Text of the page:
Lier (Lierre in French; pop. 33,000) has an amazing number of sights for a town of its size. It has been nicknamed the "Little Bruges", or Lierke Plezierke ("Little Pleasure Lier"), or else Pallierterstad ("town of Pallieter"), from the famous character of local writer Felix Timmermans (1886-1947), the most translated author from Flanders.
The inhabitants of Lier also earned the teasing nickname "sheep's heads" (schappekopen in Flemish) for choosing a cattle market over a university when asked which one they wished for.
Lier was probably founded in Roman times, but the first mention of its name doesn't come until the 7th century. The legend has it that Saint Gummarus (died 775), a nobleman from Carolingian king Pepin the Short (714-768)'s court, set his hermitage along Lier's River Nete.
Lier obtained its city charter in 1212. Not much happened there, except for being the birthplace of the not-so-famous-outside-Flanders painter Opsomer (1878-1967), ornamental smith Van Boeckel, writer Timmermans and clock-maker Zimmer.
All the sights are concentrated in a compact area. Like most other Flemish towns, Lier has its late-medieval Grote Markt (town square) with a sumptuous Flemish-Rococo-style town hall and a an adjoining belfry (built in 1369). The Brabantine Gothic collegiate church dedicated to St Gummarus, the town's patron saint, also sits on the town square.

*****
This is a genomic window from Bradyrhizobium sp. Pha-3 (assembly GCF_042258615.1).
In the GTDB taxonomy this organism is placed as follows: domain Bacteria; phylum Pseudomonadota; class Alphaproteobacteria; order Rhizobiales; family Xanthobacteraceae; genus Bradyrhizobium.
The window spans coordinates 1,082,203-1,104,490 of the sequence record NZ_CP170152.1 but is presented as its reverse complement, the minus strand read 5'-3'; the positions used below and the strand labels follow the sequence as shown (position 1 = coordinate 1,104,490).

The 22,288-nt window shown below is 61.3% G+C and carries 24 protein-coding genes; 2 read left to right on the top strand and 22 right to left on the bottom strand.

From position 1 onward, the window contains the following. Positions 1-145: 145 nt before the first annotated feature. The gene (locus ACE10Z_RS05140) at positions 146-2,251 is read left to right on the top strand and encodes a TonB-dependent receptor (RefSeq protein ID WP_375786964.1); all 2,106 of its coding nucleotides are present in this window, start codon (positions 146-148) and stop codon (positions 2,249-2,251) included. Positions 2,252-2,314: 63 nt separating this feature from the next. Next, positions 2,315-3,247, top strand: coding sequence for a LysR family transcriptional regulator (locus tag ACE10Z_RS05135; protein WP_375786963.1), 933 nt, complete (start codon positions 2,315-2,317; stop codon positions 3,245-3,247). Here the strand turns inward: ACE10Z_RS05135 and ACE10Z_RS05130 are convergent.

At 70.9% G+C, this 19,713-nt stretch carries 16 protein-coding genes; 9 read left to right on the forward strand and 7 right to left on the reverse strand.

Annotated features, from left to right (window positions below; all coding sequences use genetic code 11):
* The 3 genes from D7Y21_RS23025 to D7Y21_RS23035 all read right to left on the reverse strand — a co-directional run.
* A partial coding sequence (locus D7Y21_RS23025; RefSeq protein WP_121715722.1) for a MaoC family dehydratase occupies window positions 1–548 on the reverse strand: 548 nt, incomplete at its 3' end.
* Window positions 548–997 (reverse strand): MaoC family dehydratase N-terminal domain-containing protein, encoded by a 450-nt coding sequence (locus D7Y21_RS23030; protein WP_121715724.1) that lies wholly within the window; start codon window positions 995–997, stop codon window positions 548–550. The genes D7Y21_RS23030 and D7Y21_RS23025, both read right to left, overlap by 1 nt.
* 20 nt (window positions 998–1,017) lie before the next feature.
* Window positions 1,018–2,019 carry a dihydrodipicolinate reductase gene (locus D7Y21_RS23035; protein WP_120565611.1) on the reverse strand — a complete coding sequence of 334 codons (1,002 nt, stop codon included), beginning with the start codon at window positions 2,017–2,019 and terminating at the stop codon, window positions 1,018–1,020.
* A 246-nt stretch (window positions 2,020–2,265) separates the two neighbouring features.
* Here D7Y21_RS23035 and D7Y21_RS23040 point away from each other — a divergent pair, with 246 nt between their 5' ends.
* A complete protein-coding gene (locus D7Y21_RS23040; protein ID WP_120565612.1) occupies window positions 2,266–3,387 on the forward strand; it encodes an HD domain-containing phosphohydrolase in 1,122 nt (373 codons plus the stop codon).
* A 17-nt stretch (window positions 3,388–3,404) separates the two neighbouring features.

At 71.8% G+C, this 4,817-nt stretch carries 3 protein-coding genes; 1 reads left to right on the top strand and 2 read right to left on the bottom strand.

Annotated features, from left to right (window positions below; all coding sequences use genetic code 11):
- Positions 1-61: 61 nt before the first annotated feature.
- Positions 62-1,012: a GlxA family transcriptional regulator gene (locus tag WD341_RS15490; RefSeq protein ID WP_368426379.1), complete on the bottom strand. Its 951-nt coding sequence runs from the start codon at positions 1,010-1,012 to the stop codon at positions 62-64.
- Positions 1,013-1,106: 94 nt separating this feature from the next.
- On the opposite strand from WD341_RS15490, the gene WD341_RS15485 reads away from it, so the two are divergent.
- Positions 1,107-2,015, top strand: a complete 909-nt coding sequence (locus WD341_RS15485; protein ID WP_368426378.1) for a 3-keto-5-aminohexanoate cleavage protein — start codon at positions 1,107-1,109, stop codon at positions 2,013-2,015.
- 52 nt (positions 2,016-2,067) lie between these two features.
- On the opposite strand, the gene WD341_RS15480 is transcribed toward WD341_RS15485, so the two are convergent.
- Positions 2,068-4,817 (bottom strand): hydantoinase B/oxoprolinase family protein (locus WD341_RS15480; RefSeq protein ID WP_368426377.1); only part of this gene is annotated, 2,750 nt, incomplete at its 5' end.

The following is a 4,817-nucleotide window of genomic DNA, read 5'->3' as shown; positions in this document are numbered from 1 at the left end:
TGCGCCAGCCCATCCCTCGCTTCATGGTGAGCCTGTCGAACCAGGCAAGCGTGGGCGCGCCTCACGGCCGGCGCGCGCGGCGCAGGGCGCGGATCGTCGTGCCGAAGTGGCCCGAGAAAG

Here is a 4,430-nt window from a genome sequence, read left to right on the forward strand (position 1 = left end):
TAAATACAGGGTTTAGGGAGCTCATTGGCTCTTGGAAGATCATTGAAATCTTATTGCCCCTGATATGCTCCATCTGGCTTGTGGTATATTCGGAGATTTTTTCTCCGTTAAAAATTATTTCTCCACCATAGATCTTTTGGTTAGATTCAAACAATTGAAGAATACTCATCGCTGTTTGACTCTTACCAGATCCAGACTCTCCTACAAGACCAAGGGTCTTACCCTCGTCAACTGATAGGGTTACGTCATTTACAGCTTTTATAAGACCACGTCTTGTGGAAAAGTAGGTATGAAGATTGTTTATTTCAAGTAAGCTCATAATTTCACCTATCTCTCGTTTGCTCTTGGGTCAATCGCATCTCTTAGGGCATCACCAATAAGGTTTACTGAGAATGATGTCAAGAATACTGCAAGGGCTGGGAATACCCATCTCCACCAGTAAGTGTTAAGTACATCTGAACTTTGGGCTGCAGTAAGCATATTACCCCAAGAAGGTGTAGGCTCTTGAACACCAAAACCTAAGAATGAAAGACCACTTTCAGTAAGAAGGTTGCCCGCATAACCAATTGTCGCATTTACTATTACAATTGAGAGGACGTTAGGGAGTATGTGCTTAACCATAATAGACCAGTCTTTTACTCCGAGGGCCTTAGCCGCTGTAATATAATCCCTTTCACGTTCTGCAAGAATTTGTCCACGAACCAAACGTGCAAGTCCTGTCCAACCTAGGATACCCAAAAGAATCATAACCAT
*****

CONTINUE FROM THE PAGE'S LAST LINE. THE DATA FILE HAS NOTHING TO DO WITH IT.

One of the most interesting monument is the 14th-century Zimmer tower (Zimmertoren), once part of the city wall and converted into an astronomical clock by Louis Zimmer in 1930. It has a central dial for time surrounded by 12 smaller dials showing he signs of the zodiac, the lunar and solar cycles, the 7 days of the week, 12 months of the year, seasons, tidal waves, and more ! Statues of the town's mayors and Belgian kings dong the bell every hour on the right side of the tower.
Inside the tower, a planetarium displays no less than 57 astronomic dials with some intriguing cogwheels. Note that Zimmer's astronomic clock was shown at the 1939 World Fair in New York.
The last important tourist attraction in town is the Beguinage (Begijnhof), considered to be one of the most beautiful in the country. Founded in the 13th century, it reached its apex in the 17th century, like many other beguinages in Belgium.
How to get there
Lier is 17 km to the south-east of Antwerp, from which there are frequent trains (about 15min). Direct trains from Brussels-North take 35min.
By car, take the N10 between Antwerp and Aarschot, or the N14 from Mechelen. From Brussels, take the E19 till Mechelen, then the N14.
View Larger Map
Ask your travel questions on the Benelux Travel Forum